LAWS 2012 : First International Workshop on Learning with Weak Supervision
Call For Papers
First International Workshop on Learning with Weak Supervision
in conjunction with ACML 2012, November 4, 2012 - Singapore
**Selected papers of LAWS'12 will be invited to publish an extended version in a follow-on special issue of Elsevier's Neurocomputing Journal on the topic of Learning with Weak Supervision**
BACKGROUND AND MOTIVATION
Supervision information encodes semantics and regularities on the learning problem to be addressed, and thus plays a key role for the success of many learning systems. Traditional supervised learning methods adopt the strong supervision assumption, i.e. training examples are supposed to carry sufficient and explicit supervision information to induce prediction models with good generalization ability. However, due to the various constraints imposed by physical environment, problem characteristics, and resource limitations, it is difficult and even infeasible to have strong supervision information in many real-world applications.
Recently, learning with weak supervision has attracted much attention within machine learning community, where a number of weak learning frameworks have emerged. To name a few, semi-supervised learning studies the problem where the supervision information is only available for a small number of labeled instances; PU learning studies the problem where the supervision information is only available for positive instances; Multi-instance learning studies the problem where the supervision information is only available at the level of bags (set of instances) instead of at the level of instances; Constrained clustering studies the problem where the supervision information is only available in the form of a few ``must-link'' and ``cannot-link'' constraints; and so on.
It is interesting to note that some learning problems which seem to have strong supervision information actually suffer from insufficient supervision. For instance, in multi-label learning, each object is represented by a single instance while associated with multiple class labels. Formally speaking, multi-label learning learns a mapping from instance space to the power set of label space. Therefore, it can be essentially regarded as a single-label multi-class learning problem where each label subset corresponds to a new class. Although the supervision information for each instance looks strong, the supervision information available for the whole learning problem is weak due to the huge (exponentially-sized) output space.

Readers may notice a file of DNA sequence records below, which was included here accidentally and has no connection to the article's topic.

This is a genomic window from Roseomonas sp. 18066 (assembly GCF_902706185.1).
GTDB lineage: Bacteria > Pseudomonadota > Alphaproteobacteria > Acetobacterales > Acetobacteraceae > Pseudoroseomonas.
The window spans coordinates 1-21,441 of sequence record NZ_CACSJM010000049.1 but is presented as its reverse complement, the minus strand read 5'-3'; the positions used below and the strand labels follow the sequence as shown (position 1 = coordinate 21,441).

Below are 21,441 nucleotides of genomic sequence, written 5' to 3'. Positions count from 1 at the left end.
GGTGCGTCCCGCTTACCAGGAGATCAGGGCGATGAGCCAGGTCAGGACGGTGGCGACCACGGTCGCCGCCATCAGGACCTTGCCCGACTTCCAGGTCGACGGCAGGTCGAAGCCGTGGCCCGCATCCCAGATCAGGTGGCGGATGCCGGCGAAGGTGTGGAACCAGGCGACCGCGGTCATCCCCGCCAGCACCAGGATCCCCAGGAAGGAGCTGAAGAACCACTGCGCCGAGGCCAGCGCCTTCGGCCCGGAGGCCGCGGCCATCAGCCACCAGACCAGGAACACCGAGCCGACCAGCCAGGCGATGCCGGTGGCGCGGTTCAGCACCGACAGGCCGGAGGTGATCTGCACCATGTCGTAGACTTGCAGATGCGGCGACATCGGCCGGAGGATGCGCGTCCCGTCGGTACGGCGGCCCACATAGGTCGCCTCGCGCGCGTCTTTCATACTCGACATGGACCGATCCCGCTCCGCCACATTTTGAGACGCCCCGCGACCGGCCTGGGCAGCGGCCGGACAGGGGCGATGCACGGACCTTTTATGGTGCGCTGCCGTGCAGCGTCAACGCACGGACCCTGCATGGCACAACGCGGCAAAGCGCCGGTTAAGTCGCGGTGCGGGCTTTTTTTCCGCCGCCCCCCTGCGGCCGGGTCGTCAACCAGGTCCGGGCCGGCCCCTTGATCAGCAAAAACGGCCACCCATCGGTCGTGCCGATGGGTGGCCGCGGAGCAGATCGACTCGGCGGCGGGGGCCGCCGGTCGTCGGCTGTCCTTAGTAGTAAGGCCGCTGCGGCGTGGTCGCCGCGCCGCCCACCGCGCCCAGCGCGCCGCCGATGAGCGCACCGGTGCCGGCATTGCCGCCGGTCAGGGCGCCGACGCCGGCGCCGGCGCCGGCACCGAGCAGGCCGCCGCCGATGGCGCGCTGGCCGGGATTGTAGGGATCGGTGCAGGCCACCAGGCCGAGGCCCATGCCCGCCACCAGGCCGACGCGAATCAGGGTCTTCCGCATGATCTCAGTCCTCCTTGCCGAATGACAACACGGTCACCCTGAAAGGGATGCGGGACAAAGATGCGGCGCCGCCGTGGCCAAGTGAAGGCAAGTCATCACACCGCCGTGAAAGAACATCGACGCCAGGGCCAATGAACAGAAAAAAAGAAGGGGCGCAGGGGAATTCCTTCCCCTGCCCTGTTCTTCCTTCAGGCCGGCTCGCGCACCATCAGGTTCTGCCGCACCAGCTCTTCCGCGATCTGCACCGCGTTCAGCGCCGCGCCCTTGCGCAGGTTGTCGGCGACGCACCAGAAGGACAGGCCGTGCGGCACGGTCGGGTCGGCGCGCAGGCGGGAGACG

Yet another kind of weak supervision is that the supervision information comes from not the identical but just a related domain or a related task where the distribution of training data (and possibly labels as well) would be different from that in the target (main) application. Examples of such learning problems include domain adaptation, transfer learning, and multi-task learning. In domain adaptation, for example, training data is abundant in a source domain or multiple source domains but scarce or nonexistent in the target domain. The challenge is how to make the best use out of the training data in the source domain(s) while still taking into consideration the differences between the source domain(s) and the target domain.